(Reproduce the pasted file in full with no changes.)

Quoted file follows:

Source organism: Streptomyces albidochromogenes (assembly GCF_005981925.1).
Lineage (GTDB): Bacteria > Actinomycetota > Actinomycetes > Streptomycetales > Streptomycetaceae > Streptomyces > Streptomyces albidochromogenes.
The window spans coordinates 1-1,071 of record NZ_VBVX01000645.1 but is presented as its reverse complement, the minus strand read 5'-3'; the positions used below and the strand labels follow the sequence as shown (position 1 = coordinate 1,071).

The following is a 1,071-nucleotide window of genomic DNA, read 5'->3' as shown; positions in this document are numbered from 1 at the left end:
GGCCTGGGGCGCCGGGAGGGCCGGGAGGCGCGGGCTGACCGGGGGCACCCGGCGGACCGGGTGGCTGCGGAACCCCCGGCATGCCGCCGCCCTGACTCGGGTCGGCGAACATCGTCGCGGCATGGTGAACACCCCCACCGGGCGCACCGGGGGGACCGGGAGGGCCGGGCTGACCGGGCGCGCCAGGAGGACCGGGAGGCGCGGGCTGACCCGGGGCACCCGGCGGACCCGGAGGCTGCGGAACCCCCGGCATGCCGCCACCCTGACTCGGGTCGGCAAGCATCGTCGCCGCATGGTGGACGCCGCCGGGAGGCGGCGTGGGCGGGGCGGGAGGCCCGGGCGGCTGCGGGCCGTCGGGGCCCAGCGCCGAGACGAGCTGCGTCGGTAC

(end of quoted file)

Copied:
Source organism: Streptomyces albidochromogenes (assembly GCF_005981925.1).
Lineage (GTDB): Bacteria > Actinomycetota > Actinomycetes > Streptomycetales > Streptomycetaceae > Streptomyces > Streptomyces albidochromogenes.
The window spans coordinates 1-1,071 of record NZ_VBVX01000645.1 but is presented as its reverse complement, the minus strand read 5'-3'; the positions used below and the strand labels follow the sequence as shown (position 1 = coordinate 1,071).

The following is a 1,071-nucleotide window of genomic DNA, read 5'->3' as shown; positions in this document are numbered from 1 at the left end:
GGCCTGGGGCGCCGGGAGGGCCGGGAGGCGCGGGCTGACCGGGGGCACCCGGCGGACCGGGTGGCTGCGGAACCCCCGGCATGCCGCCGCCCTGACTCGGGTCGGCGAACATCGTCGCGGCATGGTGAACACCCCCACCGGGCGCACCGGGGGGACCGGGAGGGCCGGGCTGACCGGGCGCGCCAGGAGGACCGGGAGGCGCGGGCTGACCCGGGGCACCCGGCGGACCCGGAGGCTGCGGAACCCCCGGCATGCCGCCACCCTGACTCGGGTCGGCAAGCATCGTCGCCGCATGGTGGACGCCGCCGGGAGGCGGCGTGGGCGGGGCGGGAGGCCCGGGCGGCTGCGGGCCGTCGGGGCCCAGCGCCGAGACGAGCTGCGTCGGTAC